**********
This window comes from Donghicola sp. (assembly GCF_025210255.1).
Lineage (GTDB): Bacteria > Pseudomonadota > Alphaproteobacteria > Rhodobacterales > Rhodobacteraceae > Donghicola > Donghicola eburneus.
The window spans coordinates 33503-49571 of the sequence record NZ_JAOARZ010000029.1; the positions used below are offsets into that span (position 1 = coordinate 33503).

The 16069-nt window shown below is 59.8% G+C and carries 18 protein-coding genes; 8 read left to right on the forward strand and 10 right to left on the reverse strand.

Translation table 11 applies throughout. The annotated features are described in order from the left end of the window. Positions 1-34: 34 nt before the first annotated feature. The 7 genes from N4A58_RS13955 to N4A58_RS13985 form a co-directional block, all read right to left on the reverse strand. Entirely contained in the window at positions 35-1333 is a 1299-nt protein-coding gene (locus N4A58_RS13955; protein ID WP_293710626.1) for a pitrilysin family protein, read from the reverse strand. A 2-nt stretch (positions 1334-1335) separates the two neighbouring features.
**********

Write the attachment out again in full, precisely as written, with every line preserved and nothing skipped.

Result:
This window comes from Donghicola sp. (assembly GCF_025210255.1).
Lineage (GTDB): Bacteria > Pseudomonadota > Alphaproteobacteria > Rhodobacterales > Rhodobacteraceae > Donghicola > Donghicola eburneus.
The window spans coordinates 33503-49571 of the sequence record NZ_JAOARZ010000029.1; the positions used below are offsets into that span (position 1 = coordinate 33503).

The 16069-nt window shown below is 59.8% G+C and carries 18 protein-coding genes; 8 read left to right on the forward strand and 10 right to left on the reverse strand.

Translation table 11 applies throughout. The annotated features are described in order from the left end of the window. Positions 1-34: 34 nt before the first annotated feature. The 7 genes from N4A58_RS13955 to N4A58_RS13985 form a co-directional block, all read right to left on the reverse strand. Entirely contained in the window at positions 35-1333 is a 1299-nt protein-coding gene (locus N4A58_RS13955; protein ID WP_293710626.1) for a pitrilysin family protein, read from the reverse strand. A 2-nt stretch (positions 1334-1335) separates the two neighbouring features.